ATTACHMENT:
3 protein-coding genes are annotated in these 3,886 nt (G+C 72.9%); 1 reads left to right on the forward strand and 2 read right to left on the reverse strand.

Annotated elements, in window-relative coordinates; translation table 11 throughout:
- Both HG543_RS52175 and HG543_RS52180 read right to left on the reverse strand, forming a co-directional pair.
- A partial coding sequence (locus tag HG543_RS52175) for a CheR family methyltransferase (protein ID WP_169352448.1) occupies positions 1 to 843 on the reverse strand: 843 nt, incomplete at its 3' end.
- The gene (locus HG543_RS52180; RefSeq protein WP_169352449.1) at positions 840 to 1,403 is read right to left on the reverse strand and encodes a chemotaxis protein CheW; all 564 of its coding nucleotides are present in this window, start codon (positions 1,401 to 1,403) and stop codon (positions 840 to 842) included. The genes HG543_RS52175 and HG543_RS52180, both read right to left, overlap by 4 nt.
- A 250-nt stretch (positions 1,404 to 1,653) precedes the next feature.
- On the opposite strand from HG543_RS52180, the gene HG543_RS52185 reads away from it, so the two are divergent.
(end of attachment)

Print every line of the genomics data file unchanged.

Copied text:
3 protein-coding genes are annotated in these 3,886 nt (G+C 72.9%); 1 reads left to right on the forward strand and 2 read right to left on the reverse strand.

Annotated elements, in window-relative coordinates; translation table 11 throughout:
- Both HG543_RS52175 and HG543_RS52180 read right to left on the reverse strand, forming a co-directional pair.
- A partial coding sequence (locus tag HG543_RS52175) for a CheR family methyltransferase (protein ID WP_169352448.1) occupies positions 1 to 843 on the reverse strand: 843 nt, incomplete at its 3' end.
- The gene (locus HG543_RS52180; RefSeq protein WP_169352449.1) at positions 840 to 1,403 is read right to left on the reverse strand and encodes a chemotaxis protein CheW; all 564 of its coding nucleotides are present in this window, start codon (positions 1,401 to 1,403) and stop codon (positions 840 to 842) included. The genes HG543_RS52175 and HG543_RS52180, both read right to left, overlap by 4 nt.
- A 250-nt stretch (positions 1,404 to 1,653) precedes the next feature.
- On the opposite strand from HG543_RS52180, the gene HG543_RS52185 reads away from it, so the two are divergent.